The National Education Association (NEA) and the Florida Education Association (FEA) filed a federal lawsuit today challenging the evaluation of teachers based on the standardized test scores of students they do not teach or based on subjects they do not teach.
The lawsuit is against the Florida commissioner of education, the State Board of Education and the school boards of those three counties, that have implemented the evaluation system to comply with SB 736, passed during the 2011 session of the Florida Legislature.
FEA President Andy Ford stated, “Teachers are being evaluated using a formula designed to measure learning gains in the FCAT math and reading tests. But most teachers don’t teach those subjects in the grades the test is administered. One of the teachers bringing this suit is getting evaluated on the test scores of students who aren’t even in her school.”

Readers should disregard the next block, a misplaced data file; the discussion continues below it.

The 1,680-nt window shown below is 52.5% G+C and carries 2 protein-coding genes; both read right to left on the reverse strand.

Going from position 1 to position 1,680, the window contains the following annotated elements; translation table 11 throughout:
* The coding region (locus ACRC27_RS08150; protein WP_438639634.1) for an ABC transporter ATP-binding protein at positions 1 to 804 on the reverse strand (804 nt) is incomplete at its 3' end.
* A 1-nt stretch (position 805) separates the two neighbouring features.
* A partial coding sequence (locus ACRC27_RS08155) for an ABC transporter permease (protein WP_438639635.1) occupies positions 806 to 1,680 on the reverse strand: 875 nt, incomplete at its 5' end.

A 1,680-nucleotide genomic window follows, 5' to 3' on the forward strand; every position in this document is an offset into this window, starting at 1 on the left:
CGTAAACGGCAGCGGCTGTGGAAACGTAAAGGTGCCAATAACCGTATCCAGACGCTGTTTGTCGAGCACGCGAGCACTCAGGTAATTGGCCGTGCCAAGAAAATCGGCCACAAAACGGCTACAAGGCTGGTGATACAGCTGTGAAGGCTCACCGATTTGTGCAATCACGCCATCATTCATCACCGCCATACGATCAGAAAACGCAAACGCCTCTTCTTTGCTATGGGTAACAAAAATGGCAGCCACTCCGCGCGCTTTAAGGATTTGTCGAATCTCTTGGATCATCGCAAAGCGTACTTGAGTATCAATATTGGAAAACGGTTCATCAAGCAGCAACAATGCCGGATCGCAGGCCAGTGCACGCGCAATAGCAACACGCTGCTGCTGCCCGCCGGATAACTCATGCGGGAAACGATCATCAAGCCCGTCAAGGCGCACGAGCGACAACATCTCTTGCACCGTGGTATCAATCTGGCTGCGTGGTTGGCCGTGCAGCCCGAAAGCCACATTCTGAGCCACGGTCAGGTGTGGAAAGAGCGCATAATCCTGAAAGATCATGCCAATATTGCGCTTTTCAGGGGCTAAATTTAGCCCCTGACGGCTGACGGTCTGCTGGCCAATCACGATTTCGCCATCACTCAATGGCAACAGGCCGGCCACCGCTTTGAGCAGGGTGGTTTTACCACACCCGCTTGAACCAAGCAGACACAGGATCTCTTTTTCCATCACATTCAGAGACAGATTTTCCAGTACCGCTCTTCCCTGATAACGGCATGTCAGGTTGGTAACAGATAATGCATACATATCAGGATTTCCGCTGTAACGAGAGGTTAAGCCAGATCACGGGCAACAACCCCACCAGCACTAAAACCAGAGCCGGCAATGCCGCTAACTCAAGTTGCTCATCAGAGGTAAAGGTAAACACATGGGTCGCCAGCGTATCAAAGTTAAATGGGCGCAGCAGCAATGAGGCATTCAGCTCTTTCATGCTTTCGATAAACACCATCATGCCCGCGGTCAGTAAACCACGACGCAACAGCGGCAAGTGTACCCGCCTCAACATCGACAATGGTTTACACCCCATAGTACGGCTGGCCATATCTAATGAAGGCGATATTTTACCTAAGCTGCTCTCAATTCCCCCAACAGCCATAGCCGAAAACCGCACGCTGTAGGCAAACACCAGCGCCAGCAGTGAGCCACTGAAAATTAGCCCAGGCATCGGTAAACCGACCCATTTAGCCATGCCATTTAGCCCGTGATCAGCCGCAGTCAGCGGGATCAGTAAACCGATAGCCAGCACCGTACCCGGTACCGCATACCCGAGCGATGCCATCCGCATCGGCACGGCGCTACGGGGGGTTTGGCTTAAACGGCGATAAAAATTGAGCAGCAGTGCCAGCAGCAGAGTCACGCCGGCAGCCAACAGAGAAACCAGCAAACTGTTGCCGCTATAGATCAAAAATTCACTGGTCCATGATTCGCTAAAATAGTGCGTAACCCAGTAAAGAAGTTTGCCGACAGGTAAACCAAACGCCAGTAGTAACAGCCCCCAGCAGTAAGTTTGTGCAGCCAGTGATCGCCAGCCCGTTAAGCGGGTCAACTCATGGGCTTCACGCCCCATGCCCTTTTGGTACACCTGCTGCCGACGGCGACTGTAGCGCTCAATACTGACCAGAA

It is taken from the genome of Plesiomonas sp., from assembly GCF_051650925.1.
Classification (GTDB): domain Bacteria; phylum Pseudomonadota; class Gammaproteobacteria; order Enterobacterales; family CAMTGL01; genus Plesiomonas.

The lawsuit was filed in the District Court of the United States for the Northern District of Florida, Gainesville Division. The lawsuit contends that teachers’ evaluations based on the test scores of students they do not teach or based on subjects they do no teach violate the equal protection and due process clauses of the 14th Amendment of the U.S. Constitution.
These evaluations have high stakes consequences. Teachers who are rated unsatisfactory (the lowest of the four performance ratings under the law) two consecutive years or two out of three years in a row are subject to termination or non-renewal. Transfers, promotions and layoffs are based on the assigned performance rating. And, as of July 1, 2014, salaries will be based on the assigned performance rating as well.